'Different enough to have a reason to exist' may not be the most glowing endorsement of your debut solo album. But Frightened Rabbit's Scott Hutchison has built his name on a self-effacement that borders on self-flagellation. His name may now be Owl John, but he can't fully separate the rabbit from his fears.
The fact that this is a solo record also presents its own problem. When singers step out of a band environment to go alone it's usually accompanied by words like 'personal' and 'intimate.' Lest we forget, this is the man who wrote 'Poke.' Anything more personal could get really, really ugly.
The first sound on Owl John is a guitar, but it's heavily treated and quickly swallowed by drums, electronic flourishes and Hutchison's own voice, cut up and reversed. A piano, again thick with effects, hovers over the opening verse before the guitar fights its way back to the fore. This is 'Cold Creeps,' and it goes through a couple more mutations before the instruments dejectedly shuffle out.
The songs were apparently sequenced according to the order in which they were written, but as the record progresses it's difficult to imagine any other opener being as successful. Every element of the album is in there, burning just below the surface. There's always been a warmth to Hutchison's sadness, and across the remaining nine tracks he imbues that warmth with a gentle experimentation that never fails to excite. Or, as he puts it himself in the accompanying press blah, 'the desperate crunch of failure sat right next to the fizzing, spumante spark of joy.'
That's not to say Hutchison has forgotten how to barb his hooks. With more freedom at his disposal, he accomplishes this in new ways, especially on 'Ten Tons of Silence.' What starts as spacious, sad lament grows gruesome when a buzzing synth drags Hutchison's vocal down to a robotic dirge and his words evoke rigor mortis: “and the stiffening begins / muscle becomes bone / I am fossilised, calcified, the stupor sets in / dumb as a stone / I am wide-eyed, petrified, uncivilised grips / as we suffocate alone and ten tons are lifted... I am fine.” From there, his voice assumes its former pitch and tone as he repeats “I am fine” with such resignation that it's suddenly the saddest thing you've heard all year. As expected from a record conceived and recorded in a short space of time, not everything hits home. 'Red Hand' is pleasant enough, but its instrumental screams ”REM! REM! REM!” so violently that it's impossible to do anything except imagine how it would sound with Michael Stipe's voice over the top. 'Two,' meanwhile, is just too close to Pedestrian Verse to really belong here, despite its excellent spoken-word-and-electronics coda.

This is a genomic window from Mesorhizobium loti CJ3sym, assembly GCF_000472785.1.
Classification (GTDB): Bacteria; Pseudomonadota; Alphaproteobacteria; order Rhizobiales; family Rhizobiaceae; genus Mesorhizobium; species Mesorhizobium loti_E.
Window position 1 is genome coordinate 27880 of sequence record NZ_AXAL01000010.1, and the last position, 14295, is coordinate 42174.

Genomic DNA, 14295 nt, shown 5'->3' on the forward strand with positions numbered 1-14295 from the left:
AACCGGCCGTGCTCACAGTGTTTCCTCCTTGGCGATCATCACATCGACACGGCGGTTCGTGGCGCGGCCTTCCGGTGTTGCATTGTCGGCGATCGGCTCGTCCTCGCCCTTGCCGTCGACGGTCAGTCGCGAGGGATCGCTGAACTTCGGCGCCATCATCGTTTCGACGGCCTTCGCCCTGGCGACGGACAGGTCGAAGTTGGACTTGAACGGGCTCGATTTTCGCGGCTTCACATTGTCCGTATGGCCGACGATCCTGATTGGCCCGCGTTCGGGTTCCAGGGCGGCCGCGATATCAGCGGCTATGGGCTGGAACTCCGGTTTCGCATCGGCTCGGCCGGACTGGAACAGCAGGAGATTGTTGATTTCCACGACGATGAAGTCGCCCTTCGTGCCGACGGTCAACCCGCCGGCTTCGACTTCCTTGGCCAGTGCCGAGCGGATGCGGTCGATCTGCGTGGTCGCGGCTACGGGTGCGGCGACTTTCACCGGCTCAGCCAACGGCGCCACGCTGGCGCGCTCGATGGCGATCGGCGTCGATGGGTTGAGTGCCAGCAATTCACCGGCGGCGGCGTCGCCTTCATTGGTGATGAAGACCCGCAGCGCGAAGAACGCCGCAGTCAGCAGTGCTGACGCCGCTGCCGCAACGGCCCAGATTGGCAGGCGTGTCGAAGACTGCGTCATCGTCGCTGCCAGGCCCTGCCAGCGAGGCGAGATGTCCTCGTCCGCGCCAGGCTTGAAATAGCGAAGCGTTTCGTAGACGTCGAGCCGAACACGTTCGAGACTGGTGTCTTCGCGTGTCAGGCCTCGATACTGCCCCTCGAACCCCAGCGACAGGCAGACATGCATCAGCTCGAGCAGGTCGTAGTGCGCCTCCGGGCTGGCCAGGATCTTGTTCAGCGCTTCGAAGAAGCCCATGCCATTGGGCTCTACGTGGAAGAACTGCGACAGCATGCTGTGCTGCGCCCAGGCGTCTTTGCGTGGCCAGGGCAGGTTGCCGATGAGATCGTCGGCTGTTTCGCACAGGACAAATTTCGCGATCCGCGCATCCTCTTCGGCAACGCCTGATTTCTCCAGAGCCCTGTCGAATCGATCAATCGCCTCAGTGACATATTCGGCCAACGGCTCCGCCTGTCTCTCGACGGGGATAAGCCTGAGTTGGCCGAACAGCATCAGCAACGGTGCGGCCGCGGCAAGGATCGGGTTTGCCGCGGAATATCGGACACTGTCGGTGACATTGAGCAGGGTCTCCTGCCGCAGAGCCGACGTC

Even with these occasional missteps, what's most remarkable about this collection is how good Hutchison's instincts are. Credit must undoubtedly go to FRabbit bandmate Andy Monaghan and Olympic Swimmers' Simon Liddell as producers, but Hutchison has found a way to retain everything that makes him such a compelling artist while deftly sidestepping expectations. Despite being released in weather incongruous to its content, there's so much heart to this record that it simply demands to be absorbed.
7Aidan Reynolds's Score